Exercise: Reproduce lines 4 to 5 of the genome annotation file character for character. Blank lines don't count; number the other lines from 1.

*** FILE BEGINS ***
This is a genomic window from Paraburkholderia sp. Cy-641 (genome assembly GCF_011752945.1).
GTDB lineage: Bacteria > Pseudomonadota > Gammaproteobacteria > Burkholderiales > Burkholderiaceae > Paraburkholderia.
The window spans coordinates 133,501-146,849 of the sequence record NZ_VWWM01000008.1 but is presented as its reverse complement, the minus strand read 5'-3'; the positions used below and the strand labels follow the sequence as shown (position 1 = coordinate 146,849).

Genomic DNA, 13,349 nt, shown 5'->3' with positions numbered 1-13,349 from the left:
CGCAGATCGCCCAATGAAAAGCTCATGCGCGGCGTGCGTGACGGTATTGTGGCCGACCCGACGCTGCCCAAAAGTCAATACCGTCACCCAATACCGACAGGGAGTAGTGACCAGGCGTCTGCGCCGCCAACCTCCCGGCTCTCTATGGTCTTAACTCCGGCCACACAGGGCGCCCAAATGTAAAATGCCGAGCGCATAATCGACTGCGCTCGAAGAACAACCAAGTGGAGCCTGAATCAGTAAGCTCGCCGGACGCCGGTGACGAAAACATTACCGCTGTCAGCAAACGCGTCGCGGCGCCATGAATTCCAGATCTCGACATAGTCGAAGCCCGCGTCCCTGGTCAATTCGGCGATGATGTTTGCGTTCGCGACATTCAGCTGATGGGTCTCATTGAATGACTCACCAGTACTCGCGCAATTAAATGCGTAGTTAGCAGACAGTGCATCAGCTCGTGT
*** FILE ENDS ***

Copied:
Genomic DNA, 13,349 nt, shown 5'->3' with positions numbered 1-13,349 from the left:
CGCAGATCGCCCAATGAAAAGCTCATGCGCGGCGTGCGTGACGGTATTGTGGCCGACCCGACGCTGCCCAAAAGTCAATACCGTCACCCAATACCGACAGGGAGTAGTGACCAGGCGTCTGCGCCGCCAACCTCCCGGCTCTCTATGGTCTTAACTCCGGCCACACAGGGCGCCCAAATGTAAAATGCCGAGCGCATAATCGACTGCGCTCGAAGAACAACCAAGTGGAGCCTGAATCAGTAAGCTCGCCGGACGCCGGTGACGAAAACATTACCGCTGTCAGCAAACGCGTCGCGGCGCCATGAATTCCAGATCTCGACATAGTCGAAGCCCGCGTCCCTGGTCAATTCGGCGATGATGTTTGCGTTCGCGACATTCAGCTGATGGGTCTCATTGAATGACTCACCAGTACTCGCGCAATTAAATGCGTAGTTAGCAGACAGTGCATCAGCTCGTGT